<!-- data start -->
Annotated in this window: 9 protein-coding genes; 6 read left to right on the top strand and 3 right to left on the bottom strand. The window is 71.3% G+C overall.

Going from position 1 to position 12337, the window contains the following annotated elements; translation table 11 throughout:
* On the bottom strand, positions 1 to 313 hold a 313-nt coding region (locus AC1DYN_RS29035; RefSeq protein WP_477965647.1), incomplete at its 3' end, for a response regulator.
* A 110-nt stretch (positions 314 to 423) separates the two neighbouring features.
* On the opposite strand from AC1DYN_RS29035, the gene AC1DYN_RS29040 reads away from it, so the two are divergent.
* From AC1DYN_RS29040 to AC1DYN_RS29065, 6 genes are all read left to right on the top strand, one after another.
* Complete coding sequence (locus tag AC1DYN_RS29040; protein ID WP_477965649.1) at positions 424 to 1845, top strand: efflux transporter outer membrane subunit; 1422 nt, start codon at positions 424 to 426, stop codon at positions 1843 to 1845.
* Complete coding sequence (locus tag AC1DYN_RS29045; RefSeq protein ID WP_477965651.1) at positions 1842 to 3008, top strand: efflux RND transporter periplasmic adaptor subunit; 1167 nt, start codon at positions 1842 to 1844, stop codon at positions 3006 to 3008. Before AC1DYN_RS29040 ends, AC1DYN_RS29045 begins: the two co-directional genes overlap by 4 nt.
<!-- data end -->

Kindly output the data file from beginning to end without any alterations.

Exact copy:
Annotated in this window: 9 protein-coding genes; 6 read left to right on the top strand and 3 right to left on the bottom strand. The window is 71.3% G+C overall.

Going from position 1 to position 12337, the window contains the following annotated elements; translation table 11 throughout:
* On the bottom strand, positions 1 to 313 hold a 313-nt coding region (locus AC1DYN_RS29035; RefSeq protein WP_477965647.1), incomplete at its 3' end, for a response regulator.
* A 110-nt stretch (positions 314 to 423) separates the two neighbouring features.
* On the opposite strand from AC1DYN_RS29035, the gene AC1DYN_RS29040 reads away from it, so the two are divergent.
* From AC1DYN_RS29040 to AC1DYN_RS29065, 6 genes are all read left to right on the top strand, one after another.
* Complete coding sequence (locus tag AC1DYN_RS29040; protein ID WP_477965649.1) at positions 424 to 1845, top strand: efflux transporter outer membrane subunit; 1422 nt, start codon at positions 424 to 426, stop codon at positions 1843 to 1845.
* Complete coding sequence (locus tag AC1DYN_RS29045; RefSeq protein ID WP_477965651.1) at positions 1842 to 3008, top strand: efflux RND transporter periplasmic adaptor subunit; 1167 nt, start codon at positions 1842 to 1844, stop codon at positions 3006 to 3008. Before AC1DYN_RS29040 ends, AC1DYN_RS29045 begins: the two co-directional genes overlap by 4 nt.